(2) failed to establish procedures or devise a method whereby plaintiff could safely replace a dislodged flow wheel;
(3) failed to provide safeguard enclosures or other means of protection from the cooker: and
(4) failed to properly instruct the purchasers on the operation and maintenance of the cooker or to instruct on warnings that purchasers should give to their employees.
Under the doctrine of comparative negligence, the jury found that Mr. Holmes was 48% negligent and the defendants were 52% negligent. The trial court in the final judgment reduced the jury's verdict by the degree of Mr. Holmes' negligence. The jury, in its special verdict, also found that Blaw-Knox was guilty of active or primary negligence and that Frito Lay was guilty of passive or secondary negligence.
We turn now to a consideration of the legal issues in case number 76-1760. Blaw-Knox and White Consolidated contend that their alleged negligence, as a matter of law, was not a proximate or legal cause of Mr. Holmes' injuries. A close question is presented. As a general rule, however, the issue of proximate or legal cause is for the jury to determine, unless the issue is so clear that reasonable men could not differ. Loftin v. Wilson, 67 So.2d 185 (Fla. 1953). We recognize that there may be instances where the evidence is insufficient, and in those cases, the trial court may decide the issue as a matter of law, e.g., Courtney v. American Oil Co., 220 So.2d 675 (Fla.4th DCA 1968). In the present case, we conclude that the evidence was sufficient for the issue of proximate or legal cause to be submitted to the jury.
The defendants next contend that the trial court erred in not granting their motion for directed verdict based upon the patent danger doctrine. In support of this contention the defendants cite Farmhand, Inc. v. Brandies, 327 So.2d 76 (Fla.1st DCA 1976). The classic statement of the patent danger doctrine is that a "... manufacturer is under no duty to render a machine or other article `more' safe — as long as the danger to be avoided is obvious and patent to all." Campo v. Scofield, 301 N.Y. 468, 95 N.E.2d 802, 804 (1950). In Farmhand, the First District recognized that the holding of the New York court in Campo has been roundly criticized. It acknowledged that the Judicial Conference which recommended New York's comparative negligence statute said that the patent danger rule should be considered as a factor to be weighed by the trier of fact in determining whether to diminish damage. At the time the Farmhand opinion was issued, February 11, 1976, it remained to be seen whether the New York court could accept the transformation of the patent danger rule from an exception to liability to a mitigating affirmative defense.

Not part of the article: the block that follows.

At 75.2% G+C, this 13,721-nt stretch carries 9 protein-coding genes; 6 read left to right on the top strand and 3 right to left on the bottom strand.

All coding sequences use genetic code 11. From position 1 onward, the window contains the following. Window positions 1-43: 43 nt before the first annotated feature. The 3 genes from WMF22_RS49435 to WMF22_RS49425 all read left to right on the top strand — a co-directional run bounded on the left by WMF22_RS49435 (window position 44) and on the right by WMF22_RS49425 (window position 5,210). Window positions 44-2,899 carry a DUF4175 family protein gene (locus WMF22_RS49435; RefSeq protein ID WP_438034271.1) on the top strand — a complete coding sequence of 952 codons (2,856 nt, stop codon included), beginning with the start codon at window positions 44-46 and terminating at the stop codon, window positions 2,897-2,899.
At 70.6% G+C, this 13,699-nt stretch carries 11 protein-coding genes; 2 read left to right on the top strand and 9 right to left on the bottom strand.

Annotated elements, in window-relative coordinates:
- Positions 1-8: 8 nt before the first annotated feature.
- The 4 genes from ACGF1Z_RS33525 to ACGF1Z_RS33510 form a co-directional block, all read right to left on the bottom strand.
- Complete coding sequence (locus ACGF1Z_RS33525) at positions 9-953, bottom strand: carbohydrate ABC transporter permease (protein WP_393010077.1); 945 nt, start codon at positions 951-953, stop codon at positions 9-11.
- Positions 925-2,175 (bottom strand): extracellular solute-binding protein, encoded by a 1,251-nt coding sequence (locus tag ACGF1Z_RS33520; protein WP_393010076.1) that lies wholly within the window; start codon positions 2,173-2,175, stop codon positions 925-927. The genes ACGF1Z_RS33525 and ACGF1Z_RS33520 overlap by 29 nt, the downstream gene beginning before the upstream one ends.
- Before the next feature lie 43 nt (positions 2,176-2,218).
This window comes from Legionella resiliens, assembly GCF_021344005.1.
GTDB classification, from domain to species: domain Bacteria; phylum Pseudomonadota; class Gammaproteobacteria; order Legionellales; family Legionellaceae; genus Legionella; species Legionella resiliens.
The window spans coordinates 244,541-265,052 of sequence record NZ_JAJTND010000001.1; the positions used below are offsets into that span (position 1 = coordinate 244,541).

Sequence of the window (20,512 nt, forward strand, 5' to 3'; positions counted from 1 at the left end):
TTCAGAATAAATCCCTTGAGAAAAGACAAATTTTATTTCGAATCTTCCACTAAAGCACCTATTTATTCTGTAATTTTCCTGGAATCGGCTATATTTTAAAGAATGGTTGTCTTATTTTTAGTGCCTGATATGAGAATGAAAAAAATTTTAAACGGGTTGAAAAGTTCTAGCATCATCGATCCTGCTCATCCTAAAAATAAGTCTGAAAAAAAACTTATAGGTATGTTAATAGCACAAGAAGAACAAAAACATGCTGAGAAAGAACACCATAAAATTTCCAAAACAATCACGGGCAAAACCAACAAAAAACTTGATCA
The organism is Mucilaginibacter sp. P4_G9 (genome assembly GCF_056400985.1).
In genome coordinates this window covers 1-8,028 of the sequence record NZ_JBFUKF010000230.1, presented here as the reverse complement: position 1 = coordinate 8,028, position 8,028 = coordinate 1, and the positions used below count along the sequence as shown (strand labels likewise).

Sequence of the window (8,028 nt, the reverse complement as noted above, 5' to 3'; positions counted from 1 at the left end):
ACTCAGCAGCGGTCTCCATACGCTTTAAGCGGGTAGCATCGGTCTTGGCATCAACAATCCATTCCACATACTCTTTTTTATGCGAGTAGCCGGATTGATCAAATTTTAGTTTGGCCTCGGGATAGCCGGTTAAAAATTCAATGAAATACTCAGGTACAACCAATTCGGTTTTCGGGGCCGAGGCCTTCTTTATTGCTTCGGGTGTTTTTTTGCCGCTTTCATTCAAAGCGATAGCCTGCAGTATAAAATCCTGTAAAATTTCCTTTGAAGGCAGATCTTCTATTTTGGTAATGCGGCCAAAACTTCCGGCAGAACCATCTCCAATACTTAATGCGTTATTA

On April 8, 1976 the Court of Appeals of New York announced, "The time has come to depart from the patent danger rule enunciated in Campo v. Scofield." The New York court in Micallef v. Miehle Co., 39 N.Y.2d 376, 384 N.Y.S.2d 115, 348 N.E.2d 571 (1976), said:
Apace with advanced technology, a relaxation of the Campo stringency is advisable. A casting of increased responsibility upon the manufacturer, who stands in a superior position to recognize and cure defects, for improper conduct in the placement of finished products into the channels of commerce furthers the public interest. To this end, we hold that a manufacturer is obligated to exercise that degree of care in his plan or design so as to avoid any unreasonable risk of harm to anyone who is likely to be exposed to the danger when the product is used in the manner for which the product was intended . .. .
We next examine the duty owing from a plaintiff or, in other words, the conduct on a plaintiff's part which will bar recovery from a manufacturer. As now enunciated, the patent-danger doctrine should not, in and of itself, prevent a plaintiff from establishing his case. That does not mean, however, that the obviousness of the danger as a factor in the ultimate injury is thereby eliminated, for it must be remembered that in actions for negligent design, the ordinary rules of negligence apply... . Rather, the openness and obviousness of the danger should be available to the defendant on the issue of whether plaintiff exercised that degree of reasonable care as was required under the circumstances. (Citations omitted.) 384 N.Y.S.2d at 121-122, 348 N.E.2d at 577-578.